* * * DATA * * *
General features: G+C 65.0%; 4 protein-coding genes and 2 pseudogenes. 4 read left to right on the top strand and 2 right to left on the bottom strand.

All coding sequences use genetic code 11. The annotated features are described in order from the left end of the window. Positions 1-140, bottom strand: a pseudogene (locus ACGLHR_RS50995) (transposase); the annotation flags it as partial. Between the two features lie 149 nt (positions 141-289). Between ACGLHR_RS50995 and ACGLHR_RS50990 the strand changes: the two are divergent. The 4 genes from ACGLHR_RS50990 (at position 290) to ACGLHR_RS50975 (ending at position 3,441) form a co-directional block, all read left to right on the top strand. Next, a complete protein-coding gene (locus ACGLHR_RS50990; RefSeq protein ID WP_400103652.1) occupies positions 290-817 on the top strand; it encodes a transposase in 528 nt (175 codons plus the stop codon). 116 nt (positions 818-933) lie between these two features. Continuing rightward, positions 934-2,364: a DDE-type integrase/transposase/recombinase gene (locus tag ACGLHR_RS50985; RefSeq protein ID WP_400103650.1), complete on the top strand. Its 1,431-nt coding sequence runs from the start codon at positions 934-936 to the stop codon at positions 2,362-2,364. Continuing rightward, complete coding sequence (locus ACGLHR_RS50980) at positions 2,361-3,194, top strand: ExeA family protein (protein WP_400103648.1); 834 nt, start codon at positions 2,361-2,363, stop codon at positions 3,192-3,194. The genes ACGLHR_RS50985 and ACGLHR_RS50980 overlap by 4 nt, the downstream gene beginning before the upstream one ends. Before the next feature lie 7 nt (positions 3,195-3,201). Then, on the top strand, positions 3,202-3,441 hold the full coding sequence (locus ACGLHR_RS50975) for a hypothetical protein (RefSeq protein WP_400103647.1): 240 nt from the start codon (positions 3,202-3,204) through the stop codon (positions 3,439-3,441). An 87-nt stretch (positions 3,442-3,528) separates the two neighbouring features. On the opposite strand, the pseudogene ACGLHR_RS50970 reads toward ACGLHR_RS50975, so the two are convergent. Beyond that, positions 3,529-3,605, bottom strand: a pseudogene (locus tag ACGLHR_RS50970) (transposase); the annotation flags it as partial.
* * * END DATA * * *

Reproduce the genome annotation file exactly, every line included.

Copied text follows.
General features: G+C 65.0%; 4 protein-coding genes and 2 pseudogenes. 4 read left to right on the top strand and 2 right to left on the bottom strand.

All coding sequences use genetic code 11. The annotated features are described in order from the left end of the window. Positions 1-140, bottom strand: a pseudogene (locus ACGLHR_RS50995) (transposase); the annotation flags it as partial. Between the two features lie 149 nt (positions 141-289). Between ACGLHR_RS50995 and ACGLHR_RS50990 the strand changes: the two are divergent. The 4 genes from ACGLHR_RS50990 (at position 290) to ACGLHR_RS50975 (ending at position 3,441) form a co-directional block, all read left to right on the top strand. Next, a complete protein-coding gene (locus ACGLHR_RS50990; RefSeq protein ID WP_400103652.1) occupies positions 290-817 on the top strand; it encodes a transposase in 528 nt (175 codons plus the stop codon). 116 nt (positions 818-933) lie between these two features. Continuing rightward, positions 934-2,364: a DDE-type integrase/transposase/recombinase gene (locus tag ACGLHR_RS50985; RefSeq protein ID WP_400103650.1), complete on the top strand. Its 1,431-nt coding sequence runs from the start codon at positions 934-936 to the stop codon at positions 2,362-2,364. Continuing rightward, complete coding sequence (locus ACGLHR_RS50980) at positions 2,361-3,194, top strand: ExeA family protein (protein WP_400103648.1); 834 nt, start codon at positions 2,361-2,363, stop codon at positions 3,192-3,194. The genes ACGLHR_RS50985 and ACGLHR_RS50980 overlap by 4 nt, the downstream gene beginning before the upstream one ends. Before the next feature lie 7 nt (positions 3,195-3,201). Then, on the top strand, positions 3,202-3,441 hold the full coding sequence (locus ACGLHR_RS50975) for a hypothetical protein (RefSeq protein WP_400103647.1): 240 nt from the start codon (positions 3,202-3,204) through the stop codon (positions 3,439-3,441). An 87-nt stretch (positions 3,442-3,528) separates the two neighbouring features. On the opposite strand, the pseudogene ACGLHR_RS50970 reads toward ACGLHR_RS50975, so the two are convergent. Beyond that, positions 3,529-3,605, bottom strand: a pseudogene (locus tag ACGLHR_RS50970) (transposase); the annotation flags it as partial.